The Iowa Agriculturist
Harvesting: Small Grain
Harvesting was a very important time for the American farmer. It was
the time when the rewards of growing could be clearly seen. Harvest had
its own beautiful color and smells.
small grain crops, whether wheat, or some other plant, required much work
to harvest. Long ago, before machines helped the farmer, the crop had
to be worked by hand. First it had to be cut and then bunched carefully.
It would then be tied in a bundle. The bundles were "shocked"
or set up in groups of bundles for drying. Once the bundles dried, they
were hauled to a specific location to be beaten or tramped on a floor.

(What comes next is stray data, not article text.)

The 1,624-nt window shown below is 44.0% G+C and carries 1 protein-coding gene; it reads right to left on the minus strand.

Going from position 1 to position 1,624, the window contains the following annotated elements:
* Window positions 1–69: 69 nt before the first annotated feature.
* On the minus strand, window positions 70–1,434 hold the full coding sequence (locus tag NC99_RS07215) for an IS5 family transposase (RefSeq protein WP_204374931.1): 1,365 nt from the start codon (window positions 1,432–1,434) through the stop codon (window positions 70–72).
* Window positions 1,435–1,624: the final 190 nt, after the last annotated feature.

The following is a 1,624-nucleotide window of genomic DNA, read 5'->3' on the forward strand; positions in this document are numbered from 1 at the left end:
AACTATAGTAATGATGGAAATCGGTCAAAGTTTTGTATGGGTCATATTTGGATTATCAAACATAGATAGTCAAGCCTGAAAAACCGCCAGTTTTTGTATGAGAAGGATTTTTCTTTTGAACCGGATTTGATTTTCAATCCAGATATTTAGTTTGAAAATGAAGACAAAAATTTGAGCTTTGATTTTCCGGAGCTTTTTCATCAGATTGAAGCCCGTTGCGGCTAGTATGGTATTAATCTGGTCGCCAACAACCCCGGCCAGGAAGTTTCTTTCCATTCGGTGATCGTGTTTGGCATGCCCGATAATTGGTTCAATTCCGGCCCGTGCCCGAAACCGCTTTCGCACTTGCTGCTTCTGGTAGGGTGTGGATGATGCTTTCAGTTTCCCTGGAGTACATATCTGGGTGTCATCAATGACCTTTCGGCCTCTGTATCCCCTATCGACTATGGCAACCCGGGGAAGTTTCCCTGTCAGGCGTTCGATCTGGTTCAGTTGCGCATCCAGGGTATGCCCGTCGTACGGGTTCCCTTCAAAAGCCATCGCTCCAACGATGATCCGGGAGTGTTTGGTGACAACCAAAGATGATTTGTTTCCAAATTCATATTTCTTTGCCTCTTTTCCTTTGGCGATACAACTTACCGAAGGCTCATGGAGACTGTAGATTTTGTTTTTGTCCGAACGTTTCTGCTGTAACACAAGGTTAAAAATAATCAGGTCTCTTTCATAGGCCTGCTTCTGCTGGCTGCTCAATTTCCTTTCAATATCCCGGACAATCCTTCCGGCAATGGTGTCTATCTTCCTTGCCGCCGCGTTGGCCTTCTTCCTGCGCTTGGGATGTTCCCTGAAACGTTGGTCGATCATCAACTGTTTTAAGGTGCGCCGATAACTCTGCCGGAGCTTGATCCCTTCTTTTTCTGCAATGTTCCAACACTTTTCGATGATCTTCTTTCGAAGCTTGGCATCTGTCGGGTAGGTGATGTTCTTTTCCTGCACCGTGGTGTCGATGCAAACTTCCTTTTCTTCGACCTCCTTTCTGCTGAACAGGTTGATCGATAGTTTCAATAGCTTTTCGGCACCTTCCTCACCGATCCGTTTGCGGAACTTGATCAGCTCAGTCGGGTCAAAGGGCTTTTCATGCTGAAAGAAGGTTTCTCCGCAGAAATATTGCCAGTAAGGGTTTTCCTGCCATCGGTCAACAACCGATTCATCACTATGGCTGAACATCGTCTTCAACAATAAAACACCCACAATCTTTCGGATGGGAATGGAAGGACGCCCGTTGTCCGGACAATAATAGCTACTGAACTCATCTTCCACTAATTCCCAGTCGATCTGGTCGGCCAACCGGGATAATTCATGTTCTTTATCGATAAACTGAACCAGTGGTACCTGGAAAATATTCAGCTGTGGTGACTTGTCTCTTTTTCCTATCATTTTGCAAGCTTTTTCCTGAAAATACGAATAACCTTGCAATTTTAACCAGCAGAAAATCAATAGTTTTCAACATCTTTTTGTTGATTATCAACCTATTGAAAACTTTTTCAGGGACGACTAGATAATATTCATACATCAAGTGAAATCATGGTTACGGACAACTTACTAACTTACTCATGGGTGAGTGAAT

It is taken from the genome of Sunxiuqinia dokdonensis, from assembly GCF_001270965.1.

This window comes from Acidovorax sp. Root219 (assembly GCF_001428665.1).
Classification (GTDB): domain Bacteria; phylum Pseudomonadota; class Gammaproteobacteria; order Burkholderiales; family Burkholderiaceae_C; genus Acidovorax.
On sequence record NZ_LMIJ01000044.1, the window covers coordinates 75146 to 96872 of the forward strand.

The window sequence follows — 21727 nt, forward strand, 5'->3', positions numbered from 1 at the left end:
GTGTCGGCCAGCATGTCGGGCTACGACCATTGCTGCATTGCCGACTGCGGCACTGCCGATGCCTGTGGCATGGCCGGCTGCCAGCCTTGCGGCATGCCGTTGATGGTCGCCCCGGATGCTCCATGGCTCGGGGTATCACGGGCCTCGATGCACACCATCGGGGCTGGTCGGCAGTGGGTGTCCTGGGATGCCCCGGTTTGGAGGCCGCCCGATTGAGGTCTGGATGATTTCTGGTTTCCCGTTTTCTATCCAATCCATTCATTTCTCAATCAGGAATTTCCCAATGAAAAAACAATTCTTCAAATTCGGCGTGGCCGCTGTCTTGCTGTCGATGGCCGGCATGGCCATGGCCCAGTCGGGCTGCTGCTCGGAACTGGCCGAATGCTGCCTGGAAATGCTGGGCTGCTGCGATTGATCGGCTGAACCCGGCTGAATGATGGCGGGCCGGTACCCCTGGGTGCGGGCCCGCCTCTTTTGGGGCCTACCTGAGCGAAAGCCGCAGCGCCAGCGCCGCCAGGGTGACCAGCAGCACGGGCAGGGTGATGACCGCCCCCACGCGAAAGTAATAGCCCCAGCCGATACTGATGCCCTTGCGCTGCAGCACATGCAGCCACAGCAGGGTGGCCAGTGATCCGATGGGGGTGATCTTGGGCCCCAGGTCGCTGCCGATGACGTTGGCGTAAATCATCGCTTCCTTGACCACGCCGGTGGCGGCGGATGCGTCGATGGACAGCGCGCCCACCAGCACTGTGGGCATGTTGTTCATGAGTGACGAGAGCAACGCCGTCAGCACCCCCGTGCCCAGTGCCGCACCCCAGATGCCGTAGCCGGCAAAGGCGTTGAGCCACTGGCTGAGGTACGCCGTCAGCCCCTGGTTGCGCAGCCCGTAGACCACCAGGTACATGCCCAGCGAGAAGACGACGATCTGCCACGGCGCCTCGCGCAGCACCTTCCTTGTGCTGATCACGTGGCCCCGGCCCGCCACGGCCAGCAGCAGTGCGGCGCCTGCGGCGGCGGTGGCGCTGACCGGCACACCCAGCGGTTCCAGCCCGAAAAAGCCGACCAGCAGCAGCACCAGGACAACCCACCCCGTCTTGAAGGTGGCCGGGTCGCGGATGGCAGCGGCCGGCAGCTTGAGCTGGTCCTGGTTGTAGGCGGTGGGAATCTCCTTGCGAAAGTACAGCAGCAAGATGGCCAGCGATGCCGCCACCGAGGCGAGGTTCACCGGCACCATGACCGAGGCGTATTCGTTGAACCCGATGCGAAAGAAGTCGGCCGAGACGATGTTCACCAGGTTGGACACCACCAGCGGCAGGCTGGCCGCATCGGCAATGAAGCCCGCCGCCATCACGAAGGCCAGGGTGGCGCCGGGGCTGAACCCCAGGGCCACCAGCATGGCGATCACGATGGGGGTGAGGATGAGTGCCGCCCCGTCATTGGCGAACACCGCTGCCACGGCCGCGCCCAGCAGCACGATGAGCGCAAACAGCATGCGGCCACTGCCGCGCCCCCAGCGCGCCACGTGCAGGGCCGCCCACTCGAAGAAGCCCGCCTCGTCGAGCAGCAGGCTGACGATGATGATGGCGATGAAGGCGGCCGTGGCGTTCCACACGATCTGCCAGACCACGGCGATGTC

This grueling and slow work loosened the grains on the stalk. Finally,
the chaff had to be separated from the kernels, usually by throwing the
whole mixture into the air. This allowed the wind to blow the chaff away.
The introduction of inventions to many of the harvesting
stages helped farmers a great deal. Early horse drawn cutters allowed
the farmer to sit down while cutting grain.
During the 1880's mechanical harvesters were being invented.
In addition to cutting the crop by machine, a binding attachment packed
and wrapped the bundle with twine.
All of the early inventions - reapers, headers, harvesters,
and binders - helped farmers to reduce the workload.
From: Explorations in Iowa History Project, Price Laboratory
School, University of Northern Iowa, Cedar Falls, IA
Photos used by permission from the State Historical Society